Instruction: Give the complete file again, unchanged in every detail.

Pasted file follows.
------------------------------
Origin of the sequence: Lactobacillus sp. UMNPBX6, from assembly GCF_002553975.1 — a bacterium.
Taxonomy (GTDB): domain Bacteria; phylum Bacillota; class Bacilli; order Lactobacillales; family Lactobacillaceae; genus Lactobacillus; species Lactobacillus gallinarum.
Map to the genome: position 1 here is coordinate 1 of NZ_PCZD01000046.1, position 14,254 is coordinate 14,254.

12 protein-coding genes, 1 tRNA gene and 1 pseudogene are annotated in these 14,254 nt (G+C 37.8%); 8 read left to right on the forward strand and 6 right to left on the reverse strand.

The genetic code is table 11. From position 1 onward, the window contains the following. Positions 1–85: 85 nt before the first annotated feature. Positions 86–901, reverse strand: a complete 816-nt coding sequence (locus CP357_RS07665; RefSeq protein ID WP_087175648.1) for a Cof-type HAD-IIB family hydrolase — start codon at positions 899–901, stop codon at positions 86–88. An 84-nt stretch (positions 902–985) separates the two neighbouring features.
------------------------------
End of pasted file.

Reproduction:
Origin of the sequence: Lactobacillus sp. UMNPBX6, from assembly GCF_002553975.1 — a bacterium.
Taxonomy (GTDB): domain Bacteria; phylum Bacillota; class Bacilli; order Lactobacillales; family Lactobacillaceae; genus Lactobacillus; species Lactobacillus gallinarum.
Map to the genome: position 1 here is coordinate 1 of NZ_PCZD01000046.1, position 14,254 is coordinate 14,254.

12 protein-coding genes, 1 tRNA gene and 1 pseudogene are annotated in these 14,254 nt (G+C 37.8%); 8 read left to right on the forward strand and 6 right to left on the reverse strand.

The genetic code is table 11. From position 1 onward, the window contains the following. Positions 1–85: 85 nt before the first annotated feature. Positions 86–901, reverse strand: a complete 816-nt coding sequence (locus CP357_RS07665; RefSeq protein ID WP_087175648.1) for a Cof-type HAD-IIB family hydrolase — start codon at positions 899–901, stop codon at positions 86–88. An 84-nt stretch (positions 902–985) separates the two neighbouring features.